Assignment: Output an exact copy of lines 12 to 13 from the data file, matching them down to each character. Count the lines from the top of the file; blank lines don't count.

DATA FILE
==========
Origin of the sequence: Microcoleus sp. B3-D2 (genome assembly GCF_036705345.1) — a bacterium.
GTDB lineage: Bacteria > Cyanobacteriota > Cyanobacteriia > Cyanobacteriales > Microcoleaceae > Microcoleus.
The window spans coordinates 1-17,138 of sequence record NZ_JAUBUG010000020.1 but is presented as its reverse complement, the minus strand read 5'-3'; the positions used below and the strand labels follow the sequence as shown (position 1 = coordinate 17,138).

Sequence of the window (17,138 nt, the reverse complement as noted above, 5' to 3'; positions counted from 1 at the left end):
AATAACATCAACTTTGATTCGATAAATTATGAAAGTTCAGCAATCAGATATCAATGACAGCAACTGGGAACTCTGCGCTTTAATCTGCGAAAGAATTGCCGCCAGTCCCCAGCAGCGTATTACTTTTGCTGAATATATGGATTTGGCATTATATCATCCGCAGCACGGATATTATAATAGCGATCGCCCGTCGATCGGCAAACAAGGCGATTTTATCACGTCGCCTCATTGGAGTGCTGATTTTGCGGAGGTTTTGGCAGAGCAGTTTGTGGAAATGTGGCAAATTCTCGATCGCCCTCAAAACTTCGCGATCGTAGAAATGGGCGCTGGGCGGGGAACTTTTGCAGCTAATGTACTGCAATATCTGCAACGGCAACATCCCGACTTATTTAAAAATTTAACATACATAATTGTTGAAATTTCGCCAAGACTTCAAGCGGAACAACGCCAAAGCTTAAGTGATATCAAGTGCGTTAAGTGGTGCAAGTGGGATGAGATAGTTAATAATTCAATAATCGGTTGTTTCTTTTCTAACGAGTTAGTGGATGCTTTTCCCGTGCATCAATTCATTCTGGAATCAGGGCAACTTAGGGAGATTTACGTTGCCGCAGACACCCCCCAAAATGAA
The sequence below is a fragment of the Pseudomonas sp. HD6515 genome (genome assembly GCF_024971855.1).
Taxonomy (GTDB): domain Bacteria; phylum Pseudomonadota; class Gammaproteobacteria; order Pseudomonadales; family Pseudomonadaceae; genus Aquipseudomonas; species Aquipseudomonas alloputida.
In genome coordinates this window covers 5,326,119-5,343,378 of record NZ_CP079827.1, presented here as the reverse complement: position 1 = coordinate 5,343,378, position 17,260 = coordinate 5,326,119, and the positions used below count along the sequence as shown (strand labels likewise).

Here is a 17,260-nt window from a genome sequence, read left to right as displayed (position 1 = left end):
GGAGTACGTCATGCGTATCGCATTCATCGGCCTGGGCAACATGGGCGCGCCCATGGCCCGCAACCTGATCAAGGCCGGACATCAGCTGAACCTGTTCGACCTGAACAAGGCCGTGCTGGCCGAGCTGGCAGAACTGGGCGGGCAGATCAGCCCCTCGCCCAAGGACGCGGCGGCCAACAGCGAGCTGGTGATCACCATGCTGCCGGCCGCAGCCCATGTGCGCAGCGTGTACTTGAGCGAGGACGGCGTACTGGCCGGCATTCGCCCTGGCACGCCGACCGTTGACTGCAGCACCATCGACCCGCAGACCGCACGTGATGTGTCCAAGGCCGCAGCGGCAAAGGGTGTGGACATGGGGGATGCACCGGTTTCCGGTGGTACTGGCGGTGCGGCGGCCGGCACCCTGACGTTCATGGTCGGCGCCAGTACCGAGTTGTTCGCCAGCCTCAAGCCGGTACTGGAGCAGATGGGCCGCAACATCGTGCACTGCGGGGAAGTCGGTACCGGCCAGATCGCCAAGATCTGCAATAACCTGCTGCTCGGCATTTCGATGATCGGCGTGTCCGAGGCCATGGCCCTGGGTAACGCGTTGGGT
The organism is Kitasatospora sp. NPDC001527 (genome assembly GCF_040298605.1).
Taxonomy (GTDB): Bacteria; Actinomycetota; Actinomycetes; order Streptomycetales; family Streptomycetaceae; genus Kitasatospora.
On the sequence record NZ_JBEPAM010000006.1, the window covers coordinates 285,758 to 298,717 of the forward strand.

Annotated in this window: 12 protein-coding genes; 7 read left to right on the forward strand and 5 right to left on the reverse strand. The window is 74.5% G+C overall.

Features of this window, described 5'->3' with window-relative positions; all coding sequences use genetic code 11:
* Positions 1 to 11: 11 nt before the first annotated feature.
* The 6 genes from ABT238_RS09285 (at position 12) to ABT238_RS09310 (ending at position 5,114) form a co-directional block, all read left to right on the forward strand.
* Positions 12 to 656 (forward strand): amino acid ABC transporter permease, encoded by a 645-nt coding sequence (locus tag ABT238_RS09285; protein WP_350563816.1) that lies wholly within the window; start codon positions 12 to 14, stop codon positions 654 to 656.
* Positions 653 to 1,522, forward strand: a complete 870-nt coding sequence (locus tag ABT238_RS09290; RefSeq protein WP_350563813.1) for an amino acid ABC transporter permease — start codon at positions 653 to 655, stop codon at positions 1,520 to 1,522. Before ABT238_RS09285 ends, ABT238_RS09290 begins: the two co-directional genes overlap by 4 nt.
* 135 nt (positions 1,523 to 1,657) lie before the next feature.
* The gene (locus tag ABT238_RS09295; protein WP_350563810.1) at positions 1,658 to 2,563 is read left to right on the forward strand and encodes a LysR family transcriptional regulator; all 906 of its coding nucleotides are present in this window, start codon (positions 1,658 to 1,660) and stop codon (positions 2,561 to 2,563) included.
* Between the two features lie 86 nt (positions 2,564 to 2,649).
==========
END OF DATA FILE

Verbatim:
Taxonomy (GTDB): Bacteria; Actinomycetota; Actinomycetes; order Streptomycetales; family Streptomycetaceae; genus Kitasatospora.
On the sequence record NZ_JBEPAM010000006.1, the window covers coordinates 285,758 to 298,717 of the forward strand.